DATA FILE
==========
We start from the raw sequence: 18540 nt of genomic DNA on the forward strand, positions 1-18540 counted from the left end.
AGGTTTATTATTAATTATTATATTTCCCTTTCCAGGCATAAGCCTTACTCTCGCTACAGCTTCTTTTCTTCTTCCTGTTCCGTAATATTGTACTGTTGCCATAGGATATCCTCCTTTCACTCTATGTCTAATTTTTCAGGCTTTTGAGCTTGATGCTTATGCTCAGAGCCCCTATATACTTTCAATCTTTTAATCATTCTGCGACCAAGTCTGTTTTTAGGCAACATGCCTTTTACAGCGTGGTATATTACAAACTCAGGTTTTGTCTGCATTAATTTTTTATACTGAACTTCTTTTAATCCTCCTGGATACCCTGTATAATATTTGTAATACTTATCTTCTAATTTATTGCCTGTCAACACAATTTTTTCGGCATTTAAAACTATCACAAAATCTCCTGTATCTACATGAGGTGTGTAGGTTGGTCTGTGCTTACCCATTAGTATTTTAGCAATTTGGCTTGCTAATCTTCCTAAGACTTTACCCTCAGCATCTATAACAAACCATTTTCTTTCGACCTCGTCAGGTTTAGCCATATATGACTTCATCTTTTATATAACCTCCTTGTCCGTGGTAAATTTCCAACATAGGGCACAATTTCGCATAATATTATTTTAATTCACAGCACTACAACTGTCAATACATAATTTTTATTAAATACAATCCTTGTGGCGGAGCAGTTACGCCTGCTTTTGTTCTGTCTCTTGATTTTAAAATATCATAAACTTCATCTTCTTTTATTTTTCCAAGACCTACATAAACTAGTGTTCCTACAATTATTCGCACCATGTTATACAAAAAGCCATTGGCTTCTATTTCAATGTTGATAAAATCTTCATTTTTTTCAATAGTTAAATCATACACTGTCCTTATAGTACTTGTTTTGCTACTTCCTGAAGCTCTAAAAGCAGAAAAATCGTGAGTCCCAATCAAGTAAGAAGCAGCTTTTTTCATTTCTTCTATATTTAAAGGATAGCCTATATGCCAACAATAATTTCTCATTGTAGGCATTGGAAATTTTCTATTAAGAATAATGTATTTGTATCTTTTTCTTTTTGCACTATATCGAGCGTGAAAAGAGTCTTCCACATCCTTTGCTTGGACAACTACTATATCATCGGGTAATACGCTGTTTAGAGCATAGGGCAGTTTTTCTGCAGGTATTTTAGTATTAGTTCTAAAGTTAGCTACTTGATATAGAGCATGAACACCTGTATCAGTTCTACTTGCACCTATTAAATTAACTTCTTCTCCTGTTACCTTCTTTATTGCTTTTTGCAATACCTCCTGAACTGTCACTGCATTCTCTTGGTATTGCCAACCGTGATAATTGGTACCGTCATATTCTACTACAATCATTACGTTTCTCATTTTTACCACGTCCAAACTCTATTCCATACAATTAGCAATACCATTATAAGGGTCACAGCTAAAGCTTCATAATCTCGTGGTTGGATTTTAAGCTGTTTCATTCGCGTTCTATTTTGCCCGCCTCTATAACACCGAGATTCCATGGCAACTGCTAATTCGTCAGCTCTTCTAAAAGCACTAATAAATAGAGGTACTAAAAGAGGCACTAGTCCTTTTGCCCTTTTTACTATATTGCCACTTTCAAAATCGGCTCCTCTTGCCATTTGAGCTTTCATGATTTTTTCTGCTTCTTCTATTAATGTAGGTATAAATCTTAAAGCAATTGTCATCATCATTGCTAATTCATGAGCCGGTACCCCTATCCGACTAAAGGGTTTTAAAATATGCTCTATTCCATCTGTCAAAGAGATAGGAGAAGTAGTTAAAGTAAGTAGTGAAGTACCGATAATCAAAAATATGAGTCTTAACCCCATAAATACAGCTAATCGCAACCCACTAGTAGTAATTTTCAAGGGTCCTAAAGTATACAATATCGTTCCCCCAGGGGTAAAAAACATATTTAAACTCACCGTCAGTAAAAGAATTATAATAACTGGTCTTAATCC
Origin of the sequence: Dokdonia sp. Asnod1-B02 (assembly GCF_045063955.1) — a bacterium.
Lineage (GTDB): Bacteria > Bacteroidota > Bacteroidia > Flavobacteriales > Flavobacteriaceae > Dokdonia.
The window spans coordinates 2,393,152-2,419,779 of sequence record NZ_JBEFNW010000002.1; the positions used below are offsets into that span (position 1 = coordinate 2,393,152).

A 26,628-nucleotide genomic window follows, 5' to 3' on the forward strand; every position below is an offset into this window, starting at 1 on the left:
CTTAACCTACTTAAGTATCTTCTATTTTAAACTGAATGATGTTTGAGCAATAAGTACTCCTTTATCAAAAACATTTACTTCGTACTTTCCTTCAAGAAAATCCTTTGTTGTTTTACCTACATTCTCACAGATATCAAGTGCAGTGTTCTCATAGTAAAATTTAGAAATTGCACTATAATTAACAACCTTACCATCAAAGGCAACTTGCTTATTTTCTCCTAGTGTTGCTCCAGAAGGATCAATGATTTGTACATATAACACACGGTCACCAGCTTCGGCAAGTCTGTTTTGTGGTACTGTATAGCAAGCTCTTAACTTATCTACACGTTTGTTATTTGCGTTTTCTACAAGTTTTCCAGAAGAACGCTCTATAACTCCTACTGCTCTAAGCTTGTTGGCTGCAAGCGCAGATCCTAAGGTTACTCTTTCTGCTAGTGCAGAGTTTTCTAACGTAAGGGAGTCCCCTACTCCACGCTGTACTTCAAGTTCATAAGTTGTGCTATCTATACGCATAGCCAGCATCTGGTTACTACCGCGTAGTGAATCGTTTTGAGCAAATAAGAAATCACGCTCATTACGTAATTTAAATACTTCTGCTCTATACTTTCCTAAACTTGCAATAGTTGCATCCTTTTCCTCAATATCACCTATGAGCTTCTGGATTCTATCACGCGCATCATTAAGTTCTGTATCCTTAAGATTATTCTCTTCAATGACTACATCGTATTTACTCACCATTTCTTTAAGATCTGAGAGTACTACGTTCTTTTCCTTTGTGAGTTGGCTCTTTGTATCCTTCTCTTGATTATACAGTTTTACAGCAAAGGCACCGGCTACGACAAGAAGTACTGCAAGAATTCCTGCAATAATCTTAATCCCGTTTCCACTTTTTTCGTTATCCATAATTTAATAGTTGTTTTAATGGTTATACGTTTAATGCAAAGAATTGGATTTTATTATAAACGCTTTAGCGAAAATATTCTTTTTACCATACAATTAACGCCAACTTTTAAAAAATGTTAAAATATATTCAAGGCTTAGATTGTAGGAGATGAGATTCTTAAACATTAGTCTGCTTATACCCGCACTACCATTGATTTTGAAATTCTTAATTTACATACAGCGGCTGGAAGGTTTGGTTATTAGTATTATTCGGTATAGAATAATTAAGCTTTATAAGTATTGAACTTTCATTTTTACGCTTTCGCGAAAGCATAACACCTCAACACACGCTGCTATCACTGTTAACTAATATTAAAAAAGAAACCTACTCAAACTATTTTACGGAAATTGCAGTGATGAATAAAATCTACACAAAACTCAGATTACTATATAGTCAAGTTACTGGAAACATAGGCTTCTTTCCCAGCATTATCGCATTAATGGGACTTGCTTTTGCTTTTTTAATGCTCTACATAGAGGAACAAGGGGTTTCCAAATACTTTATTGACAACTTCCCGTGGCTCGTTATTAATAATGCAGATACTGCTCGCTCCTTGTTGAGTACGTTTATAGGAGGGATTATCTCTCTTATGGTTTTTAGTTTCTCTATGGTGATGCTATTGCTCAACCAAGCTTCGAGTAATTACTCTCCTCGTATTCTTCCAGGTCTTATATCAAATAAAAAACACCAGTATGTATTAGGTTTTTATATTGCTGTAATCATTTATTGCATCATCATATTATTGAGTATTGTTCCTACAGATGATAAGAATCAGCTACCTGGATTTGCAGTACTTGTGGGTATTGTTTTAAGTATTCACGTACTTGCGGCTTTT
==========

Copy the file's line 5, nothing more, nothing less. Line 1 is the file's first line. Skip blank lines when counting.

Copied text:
The window spans coordinates 2,393,152-2,419,779 of sequence record NZ_JBEFNW010000002.1; the positions used below are offsets into that span (position 1 = coordinate 2,393,152).